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OWASP FSTM, Stage 9: Exploitation of executables

The double free executable exploitation technique focuses on the implementation of the malloc and free functions

Exploitation of executables is the final step in a firmware analysis, in which an exploit is developed for a vulnerability discovered in earlier phases

Vulnerability exploitation of executables techniques vary greatly depending on the type of vulnerability and the component they affect, although the most serious and damaging ones usually come from executables without the relevant security measures or that make use of vulnerable functions.

If the previous analysis phases have been successful, at this point a vulnerability or hints of a vulnerability will have been discovered in one of the firmware components of an OT or IoT device. Sometimes that vulnerability is found in an executable, for which a proof-of-concept (PoC) or exploit can be written.

PoCs and exploits can vary depending on the type of vulnerability. However, if the vulnerability is in the programming of an executable, a buffer overflow vulnerability can lead to remote code execution, for which there are several known tools and techniques.

This article presents techniques and tools for exploiting these executables as part of a comprehensive IoT security testing, following OWASP FSTM methodology.

1 Techniques for exploitation of executables

Usually, the most serious and difficult to detect vulnerabilities in a firmware come from bugs in the executables it contains. They are difficult to detect, since they usually require a detailed inspection of the source code or the compiled executable and, a priori, given no indication of their existence. However, some can expose serious vulnerabilities and their successful exploitation is definitive in a firmware analysis.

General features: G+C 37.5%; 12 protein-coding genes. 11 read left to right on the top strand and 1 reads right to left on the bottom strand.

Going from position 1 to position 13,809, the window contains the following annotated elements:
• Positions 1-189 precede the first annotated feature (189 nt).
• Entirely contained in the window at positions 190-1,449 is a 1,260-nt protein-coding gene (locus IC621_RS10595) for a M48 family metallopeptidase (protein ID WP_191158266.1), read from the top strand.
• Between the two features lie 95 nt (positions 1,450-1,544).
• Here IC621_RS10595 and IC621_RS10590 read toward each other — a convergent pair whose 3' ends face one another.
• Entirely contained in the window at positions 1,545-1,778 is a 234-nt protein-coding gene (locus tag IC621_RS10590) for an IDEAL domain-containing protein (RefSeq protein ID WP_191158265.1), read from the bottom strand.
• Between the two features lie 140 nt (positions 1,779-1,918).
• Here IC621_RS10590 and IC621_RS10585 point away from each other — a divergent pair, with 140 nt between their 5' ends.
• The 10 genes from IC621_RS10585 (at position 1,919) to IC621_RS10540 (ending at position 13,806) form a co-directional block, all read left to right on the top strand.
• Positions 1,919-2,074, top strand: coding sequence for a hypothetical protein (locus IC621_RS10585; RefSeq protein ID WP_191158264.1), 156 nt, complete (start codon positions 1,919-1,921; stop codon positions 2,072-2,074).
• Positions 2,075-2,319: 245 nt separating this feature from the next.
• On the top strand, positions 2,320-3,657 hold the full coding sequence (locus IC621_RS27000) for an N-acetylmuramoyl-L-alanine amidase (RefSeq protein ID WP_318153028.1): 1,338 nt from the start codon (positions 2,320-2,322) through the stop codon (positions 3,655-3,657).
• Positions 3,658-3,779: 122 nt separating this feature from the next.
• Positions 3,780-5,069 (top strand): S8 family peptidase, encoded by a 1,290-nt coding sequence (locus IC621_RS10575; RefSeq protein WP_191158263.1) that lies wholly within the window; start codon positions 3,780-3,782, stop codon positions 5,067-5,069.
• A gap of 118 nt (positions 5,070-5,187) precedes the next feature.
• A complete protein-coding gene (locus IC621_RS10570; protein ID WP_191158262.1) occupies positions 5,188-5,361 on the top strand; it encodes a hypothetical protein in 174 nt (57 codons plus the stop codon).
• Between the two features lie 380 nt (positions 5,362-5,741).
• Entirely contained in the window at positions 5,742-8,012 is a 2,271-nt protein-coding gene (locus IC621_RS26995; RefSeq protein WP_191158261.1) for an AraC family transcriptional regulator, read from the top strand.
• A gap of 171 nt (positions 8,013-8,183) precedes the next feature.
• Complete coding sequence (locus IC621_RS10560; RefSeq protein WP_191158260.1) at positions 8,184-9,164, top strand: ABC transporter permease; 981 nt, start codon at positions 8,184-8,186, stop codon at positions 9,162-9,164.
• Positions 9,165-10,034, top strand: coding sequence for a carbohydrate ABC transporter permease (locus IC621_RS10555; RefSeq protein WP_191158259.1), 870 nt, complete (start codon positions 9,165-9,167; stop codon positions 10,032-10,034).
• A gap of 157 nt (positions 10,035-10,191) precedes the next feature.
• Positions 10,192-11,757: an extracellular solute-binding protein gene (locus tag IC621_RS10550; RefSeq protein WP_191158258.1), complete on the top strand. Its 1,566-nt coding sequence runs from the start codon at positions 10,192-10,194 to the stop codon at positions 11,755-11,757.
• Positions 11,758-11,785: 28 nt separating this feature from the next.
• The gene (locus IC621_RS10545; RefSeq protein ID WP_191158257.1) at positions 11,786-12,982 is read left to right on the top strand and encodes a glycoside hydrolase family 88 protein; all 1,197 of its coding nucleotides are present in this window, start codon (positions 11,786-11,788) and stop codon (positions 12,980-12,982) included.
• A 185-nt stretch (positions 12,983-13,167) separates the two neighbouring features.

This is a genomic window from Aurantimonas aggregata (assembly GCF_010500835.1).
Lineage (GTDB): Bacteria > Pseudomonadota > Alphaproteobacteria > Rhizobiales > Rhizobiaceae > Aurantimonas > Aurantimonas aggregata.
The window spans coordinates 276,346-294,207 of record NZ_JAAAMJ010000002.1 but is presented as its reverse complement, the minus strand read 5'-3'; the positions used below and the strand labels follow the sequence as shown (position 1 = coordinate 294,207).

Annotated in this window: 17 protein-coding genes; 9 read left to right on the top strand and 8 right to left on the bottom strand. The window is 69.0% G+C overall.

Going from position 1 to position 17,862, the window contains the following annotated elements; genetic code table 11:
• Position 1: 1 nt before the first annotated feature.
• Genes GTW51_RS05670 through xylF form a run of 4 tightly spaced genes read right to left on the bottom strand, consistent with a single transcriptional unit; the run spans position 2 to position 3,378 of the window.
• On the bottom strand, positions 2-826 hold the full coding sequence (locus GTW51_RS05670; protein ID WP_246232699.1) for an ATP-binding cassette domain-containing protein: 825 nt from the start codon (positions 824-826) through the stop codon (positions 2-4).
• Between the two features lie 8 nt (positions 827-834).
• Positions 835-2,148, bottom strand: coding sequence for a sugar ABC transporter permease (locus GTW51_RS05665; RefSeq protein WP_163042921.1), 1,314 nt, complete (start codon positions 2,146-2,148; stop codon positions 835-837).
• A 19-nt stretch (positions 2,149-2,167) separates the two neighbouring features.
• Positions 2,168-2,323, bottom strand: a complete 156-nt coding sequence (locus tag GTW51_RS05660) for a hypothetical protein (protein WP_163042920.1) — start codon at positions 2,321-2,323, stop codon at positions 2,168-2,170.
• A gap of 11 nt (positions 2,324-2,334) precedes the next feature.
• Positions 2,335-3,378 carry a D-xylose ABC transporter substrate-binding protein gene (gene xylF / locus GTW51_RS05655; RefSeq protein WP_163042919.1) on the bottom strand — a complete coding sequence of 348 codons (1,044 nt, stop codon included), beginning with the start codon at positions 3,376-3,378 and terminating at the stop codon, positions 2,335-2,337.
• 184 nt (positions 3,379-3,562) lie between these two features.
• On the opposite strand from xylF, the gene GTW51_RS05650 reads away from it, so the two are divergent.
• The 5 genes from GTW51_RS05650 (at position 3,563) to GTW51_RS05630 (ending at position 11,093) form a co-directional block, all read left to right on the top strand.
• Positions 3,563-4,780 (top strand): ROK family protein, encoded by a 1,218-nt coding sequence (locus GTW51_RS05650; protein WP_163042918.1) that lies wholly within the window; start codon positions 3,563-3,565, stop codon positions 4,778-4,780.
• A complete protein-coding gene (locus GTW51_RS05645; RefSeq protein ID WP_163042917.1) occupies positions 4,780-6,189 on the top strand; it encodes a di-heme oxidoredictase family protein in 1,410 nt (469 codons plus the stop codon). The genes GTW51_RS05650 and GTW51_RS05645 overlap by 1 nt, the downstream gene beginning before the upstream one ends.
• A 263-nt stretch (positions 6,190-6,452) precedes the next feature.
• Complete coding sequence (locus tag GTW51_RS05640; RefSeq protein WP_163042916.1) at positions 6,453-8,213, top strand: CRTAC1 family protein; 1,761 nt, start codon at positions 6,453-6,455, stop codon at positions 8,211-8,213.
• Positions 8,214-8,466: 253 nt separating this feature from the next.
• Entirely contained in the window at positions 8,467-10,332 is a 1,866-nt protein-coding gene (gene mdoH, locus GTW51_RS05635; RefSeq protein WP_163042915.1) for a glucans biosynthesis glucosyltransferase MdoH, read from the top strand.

1.1 Buffer overflow

The most common forms of vulnerabilities in executables are due to memory corruption. This category includes buffer overflows, which can lead to a remote code execution vulnerability.

A buffer is a region of memory in which a value is temporarily stored. In C, these buffers are implemented as arrays with a fixed capacity. If the code does not check the length of a value in the input, data is written beyond the buffer limits: the buffer overflows.

Buffer overflow is one of the most common executable exploitation techniquesDue to the organization of the automatic variables in memory, which are created in the stack, with respect to the return address of the function containing it, overflowing data can reach the return address and overwrite it.

With this buffer overflow technique you can write an arbitrary return address and control the execution flow

With this exploitation of executables technique, it is possible to write an arbitrary return address and control the execution flow.

In addition, this same bug allows the attacker to inject a shellcode into memory and write the address of this shellcode to the return address, thus executing arbitrary code. The use of NX (no execute) prevents the execution of shellcodes on the stack.

1.2 Format string attack

This type of bug is produced by an incorrect use of the printf function in C. When the format string of this function, which is the first argument, indicates more values than the number of following arguments, it can start reading values from the stack. A priori, this problem does not seem exploitable, but when the user has control over the format string as in the following code it allows operations not contemplated by the programmer:

#include <stdio.h>

int main(void) {
char buffer[30];